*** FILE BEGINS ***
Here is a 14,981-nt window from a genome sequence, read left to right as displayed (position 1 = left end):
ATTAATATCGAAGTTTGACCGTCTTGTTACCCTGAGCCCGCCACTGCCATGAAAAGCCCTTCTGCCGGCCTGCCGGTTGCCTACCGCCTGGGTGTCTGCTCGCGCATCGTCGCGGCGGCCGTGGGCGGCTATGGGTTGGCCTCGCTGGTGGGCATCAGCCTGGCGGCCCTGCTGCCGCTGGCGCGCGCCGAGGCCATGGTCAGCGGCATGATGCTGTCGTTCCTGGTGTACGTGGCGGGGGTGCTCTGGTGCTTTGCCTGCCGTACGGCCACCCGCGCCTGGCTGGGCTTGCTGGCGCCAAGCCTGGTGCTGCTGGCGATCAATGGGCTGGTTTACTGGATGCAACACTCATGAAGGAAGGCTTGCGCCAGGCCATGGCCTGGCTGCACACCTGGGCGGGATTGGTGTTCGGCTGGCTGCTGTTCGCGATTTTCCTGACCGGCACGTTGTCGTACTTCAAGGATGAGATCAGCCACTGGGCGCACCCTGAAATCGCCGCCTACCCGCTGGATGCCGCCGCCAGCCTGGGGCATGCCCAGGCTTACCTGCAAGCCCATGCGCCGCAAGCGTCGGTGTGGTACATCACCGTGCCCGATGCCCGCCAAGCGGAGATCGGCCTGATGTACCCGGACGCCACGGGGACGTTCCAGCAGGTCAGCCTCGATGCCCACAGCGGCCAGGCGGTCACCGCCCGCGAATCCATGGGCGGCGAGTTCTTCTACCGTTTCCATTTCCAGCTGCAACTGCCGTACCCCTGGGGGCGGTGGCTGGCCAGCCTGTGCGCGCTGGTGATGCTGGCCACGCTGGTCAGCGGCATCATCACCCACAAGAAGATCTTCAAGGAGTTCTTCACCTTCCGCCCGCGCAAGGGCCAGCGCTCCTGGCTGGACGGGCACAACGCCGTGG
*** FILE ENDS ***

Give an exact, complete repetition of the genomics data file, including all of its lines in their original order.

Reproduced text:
Here is a 14,981-nt window from a genome sequence, read left to right as displayed (position 1 = left end):
ATTAATATCGAAGTTTGACCGTCTTGTTACCCTGAGCCCGCCACTGCCATGAAAAGCCCTTCTGCCGGCCTGCCGGTTGCCTACCGCCTGGGTGTCTGCTCGCGCATCGTCGCGGCGGCCGTGGGCGGCTATGGGTTGGCCTCGCTGGTGGGCATCAGCCTGGCGGCCCTGCTGCCGCTGGCGCGCGCCGAGGCCATGGTCAGCGGCATGATGCTGTCGTTCCTGGTGTACGTGGCGGGGGTGCTCTGGTGCTTTGCCTGCCGTACGGCCACCCGCGCCTGGCTGGGCTTGCTGGCGCCAAGCCTGGTGCTGCTGGCGATCAATGGGCTGGTTTACTGGATGCAACACTCATGAAGGAAGGCTTGCGCCAGGCCATGGCCTGGCTGCACACCTGGGCGGGATTGGTGTTCGGCTGGCTGCTGTTCGCGATTTTCCTGACCGGCACGTTGTCGTACTTCAAGGATGAGATCAGCCACTGGGCGCACCCTGAAATCGCCGCCTACCCGCTGGATGCCGCCGCCAGCCTGGGGCATGCCCAGGCTTACCTGCAAGCCCATGCGCCGCAAGCGTCGGTGTGGTACATCACCGTGCCCGATGCCCGCCAAGCGGAGATCGGCCTGATGTACCCGGACGCCACGGGGACGTTCCAGCAGGTCAGCCTCGATGCCCACAGCGGCCAGGCGGTCACCGCCCGCGAATCCATGGGCGGCGAGTTCTTCTACCGTTTCCATTTCCAGCTGCAACTGCCGTACCCCTGGGGGCGGTGGCTGGCCAGCCTGTGCGCGCTGGTGATGCTGGCCACGCTGGTCAGCGGCATCATCACCCACAAGAAGATCTTCAAGGAGTTCTTCACCTTCCGCCCGCGCAAGGGCCAGCGCTCCTGGCTGGACGGGCACAACGCCGTGG